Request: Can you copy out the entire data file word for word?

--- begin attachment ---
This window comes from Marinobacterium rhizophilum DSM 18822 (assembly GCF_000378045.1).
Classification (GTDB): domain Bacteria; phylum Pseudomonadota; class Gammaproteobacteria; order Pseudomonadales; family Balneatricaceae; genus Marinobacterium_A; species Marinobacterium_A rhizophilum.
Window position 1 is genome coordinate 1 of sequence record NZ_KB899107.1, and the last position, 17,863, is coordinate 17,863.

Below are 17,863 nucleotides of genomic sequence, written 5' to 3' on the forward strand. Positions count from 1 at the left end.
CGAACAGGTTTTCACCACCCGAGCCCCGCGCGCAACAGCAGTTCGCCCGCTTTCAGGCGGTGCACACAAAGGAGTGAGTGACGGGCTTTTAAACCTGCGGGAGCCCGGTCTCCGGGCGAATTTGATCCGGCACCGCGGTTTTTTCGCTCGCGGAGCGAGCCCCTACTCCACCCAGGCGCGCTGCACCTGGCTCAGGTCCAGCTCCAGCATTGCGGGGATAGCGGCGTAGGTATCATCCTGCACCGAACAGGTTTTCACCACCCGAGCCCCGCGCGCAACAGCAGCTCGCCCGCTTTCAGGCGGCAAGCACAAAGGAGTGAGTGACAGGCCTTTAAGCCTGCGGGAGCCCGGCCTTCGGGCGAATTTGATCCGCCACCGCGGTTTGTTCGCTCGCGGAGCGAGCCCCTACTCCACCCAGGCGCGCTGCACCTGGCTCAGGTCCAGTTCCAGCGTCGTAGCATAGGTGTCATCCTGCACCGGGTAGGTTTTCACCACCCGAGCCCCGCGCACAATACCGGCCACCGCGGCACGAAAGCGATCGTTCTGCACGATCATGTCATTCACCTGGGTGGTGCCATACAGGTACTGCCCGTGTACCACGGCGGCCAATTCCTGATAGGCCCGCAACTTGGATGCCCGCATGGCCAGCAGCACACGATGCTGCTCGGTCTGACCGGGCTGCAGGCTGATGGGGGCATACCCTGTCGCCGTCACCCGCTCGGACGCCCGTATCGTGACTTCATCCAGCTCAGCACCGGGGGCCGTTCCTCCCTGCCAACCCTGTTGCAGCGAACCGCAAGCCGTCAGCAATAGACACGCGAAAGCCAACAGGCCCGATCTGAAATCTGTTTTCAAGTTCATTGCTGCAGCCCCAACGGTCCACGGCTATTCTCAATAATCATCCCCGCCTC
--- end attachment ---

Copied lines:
This window comes from Marinobacterium rhizophilum DSM 18822 (assembly GCF_000378045.1).
Classification (GTDB): domain Bacteria; phylum Pseudomonadota; class Gammaproteobacteria; order Pseudomonadales; family Balneatricaceae; genus Marinobacterium_A; species Marinobacterium_A rhizophilum.
Window position 1 is genome coordinate 1 of sequence record NZ_KB899107.1, and the last position, 17,863, is coordinate 17,863.

Below are 17,863 nucleotides of genomic sequence, written 5' to 3' on the forward strand. Positions count from 1 at the left end.
CGAACAGGTTTTCACCACCCGAGCCCCGCGCGCAACAGCAGTTCGCCCGCTTTCAGGCGGTGCACACAAAGGAGTGAGTGACGGGCTTTTAAACCTGCGGGAGCCCGGTCTCCGGGCGAATTTGATCCGGCACCGCGGTTTTTTCGCTCGCGGAGCGAGCCCCTACTCCACCCAGGCGCGCTGCACCTGGCTCAGGTCCAGCTCCAGCATTGCGGGGATAGCGGCGTAGGTATCATCCTGCACCGAACAGGTTTTCACCACCCGAGCCCCGCGCGCAACAGCAGCTCGCCCGCTTTCAGGCGGCAAGCACAAAGGAGTGAGTGACAGGCCTTTAAGCCTGCGGGAGCCCGGCCTTCGGGCGAATTTGATCCGCCACCGCGGTTTGTTCGCTCGCGGAGCGAGCCCCTACTCCACCCAGGCGCGCTGCACCTGGCTCAGGTCCAGTTCCAGCGTCGTAGCATAGGTGTCATCCTGCACCGGGTAGGTTTTCACCACCCGAGCCCCGCGCACAATACCGGCCACCGCGGCACGAAAGCGATCGTTCTGCACGATCATGTCATTCACCTGGGTGGTGCCATACAGGTACTGCCCGTGTACCACGGCGGCCAATTCCTGATAGGCCCGCAACTTGGATGCCCGCATGGCCAGCAGCACACGATGCTGCTCGGTCTGACCGGGCTGCAGGCTGATGGGGGCATACCCTGTCGCCGTCACCCGCTCGGACGCCCGTATCGTGACTTCATCCAGCTCAGCACCGGGGGCCGTTCCTCCCTGCCAACCCTGTTGCAGCGAACCGCAAGCCGTCAGCAATAGACACGCGAAAGCCAACAGGCCCGATCTGAAATCTGTTTTCAAGTTCATTGCTGCAGCCCCAACGGTCCACGGCTATTCTCAATAATCATCCCCGCCTC